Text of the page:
You are on page 1of 11


A case study prepared for the International Gas
Union’s Gas Market Integration Task Force.

This paper will reconfirm the characteristics of
LNG Market Integration from the LNG trade by reviewing LNG market develop­

the Asian Perspective ment – mainly in Asia – and will highlight the core
feature of LNG, which is a bilateral dependence
By Ryo Fukushima between the seller and the buyers, even in the
context of globally traded LNG volumes.
Launched in 1964, the international commer­cial
LNG trade was a new method of transporting l  Development of the Asian LNG market
natural gas over long distances. Since then it has Japan
expanded dramatically with regions such as Only five years after the world’s commercial LNG
Europe using LNG to supplement pipeline gas, trading started, Japanese utilities Tokyo Electric
while countries in north-east Asia with scarce Power and Tokyo Gas began to purchase LNG
natural gas resources rely on LNG for the bulk of from Alaska in 1969. This was the first LNG trade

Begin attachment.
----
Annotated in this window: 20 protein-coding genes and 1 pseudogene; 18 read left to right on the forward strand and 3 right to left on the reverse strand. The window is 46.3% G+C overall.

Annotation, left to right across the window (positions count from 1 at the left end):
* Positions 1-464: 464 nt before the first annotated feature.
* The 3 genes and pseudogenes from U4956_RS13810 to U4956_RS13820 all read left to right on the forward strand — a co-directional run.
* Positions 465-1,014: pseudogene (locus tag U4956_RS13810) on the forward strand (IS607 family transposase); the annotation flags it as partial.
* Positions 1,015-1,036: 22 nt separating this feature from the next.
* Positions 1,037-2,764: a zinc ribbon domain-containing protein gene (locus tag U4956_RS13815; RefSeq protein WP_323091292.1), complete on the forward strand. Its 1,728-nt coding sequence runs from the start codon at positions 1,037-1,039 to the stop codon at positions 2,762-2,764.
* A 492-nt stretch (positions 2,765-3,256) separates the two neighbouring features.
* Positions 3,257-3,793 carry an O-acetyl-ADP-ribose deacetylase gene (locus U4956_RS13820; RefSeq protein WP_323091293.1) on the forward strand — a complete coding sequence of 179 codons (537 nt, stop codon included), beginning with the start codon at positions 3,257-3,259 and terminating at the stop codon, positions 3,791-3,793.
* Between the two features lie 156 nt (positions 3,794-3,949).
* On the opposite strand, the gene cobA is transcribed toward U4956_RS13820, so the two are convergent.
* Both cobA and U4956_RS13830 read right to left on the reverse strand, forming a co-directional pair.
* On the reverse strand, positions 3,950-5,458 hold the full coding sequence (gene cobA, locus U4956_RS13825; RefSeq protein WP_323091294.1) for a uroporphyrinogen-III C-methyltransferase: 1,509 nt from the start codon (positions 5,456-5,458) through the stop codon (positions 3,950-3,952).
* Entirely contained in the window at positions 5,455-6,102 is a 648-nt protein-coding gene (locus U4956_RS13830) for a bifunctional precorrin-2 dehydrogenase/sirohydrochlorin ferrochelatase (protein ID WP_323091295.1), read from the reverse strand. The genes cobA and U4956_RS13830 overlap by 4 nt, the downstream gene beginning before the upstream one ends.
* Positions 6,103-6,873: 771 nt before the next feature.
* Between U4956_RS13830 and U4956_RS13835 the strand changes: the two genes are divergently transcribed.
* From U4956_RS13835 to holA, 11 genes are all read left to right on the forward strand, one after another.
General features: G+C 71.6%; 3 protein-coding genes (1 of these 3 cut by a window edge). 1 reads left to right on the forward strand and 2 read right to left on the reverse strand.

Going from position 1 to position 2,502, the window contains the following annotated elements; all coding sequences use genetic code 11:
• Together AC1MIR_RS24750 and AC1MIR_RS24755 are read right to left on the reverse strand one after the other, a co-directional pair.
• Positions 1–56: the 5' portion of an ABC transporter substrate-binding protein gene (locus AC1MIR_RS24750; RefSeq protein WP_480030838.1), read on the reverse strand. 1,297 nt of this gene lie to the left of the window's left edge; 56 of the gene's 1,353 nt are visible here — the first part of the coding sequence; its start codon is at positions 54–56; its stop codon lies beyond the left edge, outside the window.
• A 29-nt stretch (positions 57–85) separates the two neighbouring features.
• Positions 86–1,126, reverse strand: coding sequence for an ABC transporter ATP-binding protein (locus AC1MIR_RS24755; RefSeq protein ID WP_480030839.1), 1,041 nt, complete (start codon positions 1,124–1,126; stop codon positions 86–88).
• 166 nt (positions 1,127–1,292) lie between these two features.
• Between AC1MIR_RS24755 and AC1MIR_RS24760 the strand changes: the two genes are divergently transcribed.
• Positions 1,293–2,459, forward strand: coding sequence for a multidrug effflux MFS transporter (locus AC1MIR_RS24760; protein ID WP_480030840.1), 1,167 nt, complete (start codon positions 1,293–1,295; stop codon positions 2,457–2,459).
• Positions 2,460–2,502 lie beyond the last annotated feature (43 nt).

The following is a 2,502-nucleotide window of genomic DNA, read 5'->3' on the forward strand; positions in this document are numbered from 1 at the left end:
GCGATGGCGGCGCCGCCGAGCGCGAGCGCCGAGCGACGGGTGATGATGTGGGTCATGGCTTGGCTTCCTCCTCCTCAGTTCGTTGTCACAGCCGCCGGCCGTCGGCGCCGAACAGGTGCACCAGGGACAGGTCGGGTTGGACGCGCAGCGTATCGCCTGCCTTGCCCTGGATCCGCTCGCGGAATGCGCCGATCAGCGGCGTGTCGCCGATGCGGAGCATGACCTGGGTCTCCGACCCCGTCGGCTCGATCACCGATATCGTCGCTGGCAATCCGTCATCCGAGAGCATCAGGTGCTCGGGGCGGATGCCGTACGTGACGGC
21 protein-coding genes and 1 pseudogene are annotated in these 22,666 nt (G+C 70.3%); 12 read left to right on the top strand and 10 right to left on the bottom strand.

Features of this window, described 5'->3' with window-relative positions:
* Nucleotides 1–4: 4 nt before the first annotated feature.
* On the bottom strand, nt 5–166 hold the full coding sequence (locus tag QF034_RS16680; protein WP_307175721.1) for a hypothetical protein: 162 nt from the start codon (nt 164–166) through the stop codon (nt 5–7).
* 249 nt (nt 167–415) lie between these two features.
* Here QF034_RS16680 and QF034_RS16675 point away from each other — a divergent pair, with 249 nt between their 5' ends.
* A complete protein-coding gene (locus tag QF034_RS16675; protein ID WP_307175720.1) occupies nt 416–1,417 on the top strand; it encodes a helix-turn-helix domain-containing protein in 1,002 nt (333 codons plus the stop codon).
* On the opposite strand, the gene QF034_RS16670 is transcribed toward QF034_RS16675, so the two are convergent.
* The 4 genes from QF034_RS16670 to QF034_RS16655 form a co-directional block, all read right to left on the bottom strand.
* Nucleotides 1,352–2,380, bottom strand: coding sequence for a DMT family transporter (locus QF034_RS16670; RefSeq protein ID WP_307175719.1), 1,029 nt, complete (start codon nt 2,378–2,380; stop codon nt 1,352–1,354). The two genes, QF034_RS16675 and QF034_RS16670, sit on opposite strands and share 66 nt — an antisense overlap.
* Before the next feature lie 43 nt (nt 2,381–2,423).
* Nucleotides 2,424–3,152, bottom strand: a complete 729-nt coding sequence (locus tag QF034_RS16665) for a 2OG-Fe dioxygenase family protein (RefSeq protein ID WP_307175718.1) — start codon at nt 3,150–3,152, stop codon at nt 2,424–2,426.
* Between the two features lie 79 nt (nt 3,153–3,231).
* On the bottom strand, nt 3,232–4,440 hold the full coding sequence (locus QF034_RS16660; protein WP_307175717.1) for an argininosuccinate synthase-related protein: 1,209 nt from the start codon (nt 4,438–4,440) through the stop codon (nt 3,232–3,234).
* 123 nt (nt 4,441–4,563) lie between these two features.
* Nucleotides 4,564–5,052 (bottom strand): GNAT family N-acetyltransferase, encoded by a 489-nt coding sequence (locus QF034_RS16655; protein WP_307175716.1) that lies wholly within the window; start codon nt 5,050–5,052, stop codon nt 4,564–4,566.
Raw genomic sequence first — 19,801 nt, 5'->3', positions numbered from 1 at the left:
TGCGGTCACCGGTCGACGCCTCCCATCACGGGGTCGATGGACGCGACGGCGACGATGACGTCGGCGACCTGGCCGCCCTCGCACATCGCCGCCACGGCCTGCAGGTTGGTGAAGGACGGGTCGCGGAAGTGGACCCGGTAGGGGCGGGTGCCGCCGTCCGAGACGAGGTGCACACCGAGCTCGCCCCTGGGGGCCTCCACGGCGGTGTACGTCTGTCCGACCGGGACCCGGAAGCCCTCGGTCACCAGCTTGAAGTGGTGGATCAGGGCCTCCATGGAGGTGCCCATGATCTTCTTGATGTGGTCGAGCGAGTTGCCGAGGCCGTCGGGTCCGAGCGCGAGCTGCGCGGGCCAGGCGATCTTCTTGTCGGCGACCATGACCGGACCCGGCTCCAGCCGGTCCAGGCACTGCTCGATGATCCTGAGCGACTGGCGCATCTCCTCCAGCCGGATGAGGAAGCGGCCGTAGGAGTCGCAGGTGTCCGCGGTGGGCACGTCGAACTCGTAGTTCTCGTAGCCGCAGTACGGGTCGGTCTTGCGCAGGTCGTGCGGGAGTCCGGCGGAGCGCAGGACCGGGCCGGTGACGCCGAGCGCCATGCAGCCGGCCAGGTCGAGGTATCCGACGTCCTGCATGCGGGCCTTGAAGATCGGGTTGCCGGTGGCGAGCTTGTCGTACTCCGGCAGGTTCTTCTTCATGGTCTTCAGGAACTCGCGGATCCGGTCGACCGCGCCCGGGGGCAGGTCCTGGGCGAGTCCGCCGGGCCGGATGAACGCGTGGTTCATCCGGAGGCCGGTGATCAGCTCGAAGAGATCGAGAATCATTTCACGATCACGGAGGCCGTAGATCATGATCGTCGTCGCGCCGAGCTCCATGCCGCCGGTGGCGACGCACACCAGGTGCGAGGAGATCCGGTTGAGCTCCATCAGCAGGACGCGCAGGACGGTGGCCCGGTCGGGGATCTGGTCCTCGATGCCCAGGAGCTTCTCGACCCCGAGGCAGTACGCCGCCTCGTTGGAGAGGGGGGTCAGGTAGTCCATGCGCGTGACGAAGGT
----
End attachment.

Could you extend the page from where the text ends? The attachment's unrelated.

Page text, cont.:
their gas supplies. in Asia and was driven by environmental and
North-east Asian LNG imports started in 1969, supply diversification issues. Japan had almost no
and by the end of the 20th century, 72% of global indigenous natural gas resources and relied on oil
LNG production was flowing into this area. Mean­ and coal. Adding cleaner natural gas to the
while, Indonesia, Malaysia, Brunei and Australia in energy mix was a way to reduce air pollution and
the wider Asia-Pacific region had become impor­ diversify the energy sources for electricity
tant producers, accounting for 55% of global LNG generation and feedstock for city gas.
production. As regards the city gas sector, the changeover
According to the 2009 BP Statistical Review of from manufactured to natural gas was done
World Energy, global LNG production in 2008 was gradually due to the need to cater for millions
168 million tonnes. However Indonesian LNG of existing residential and industrial consumers.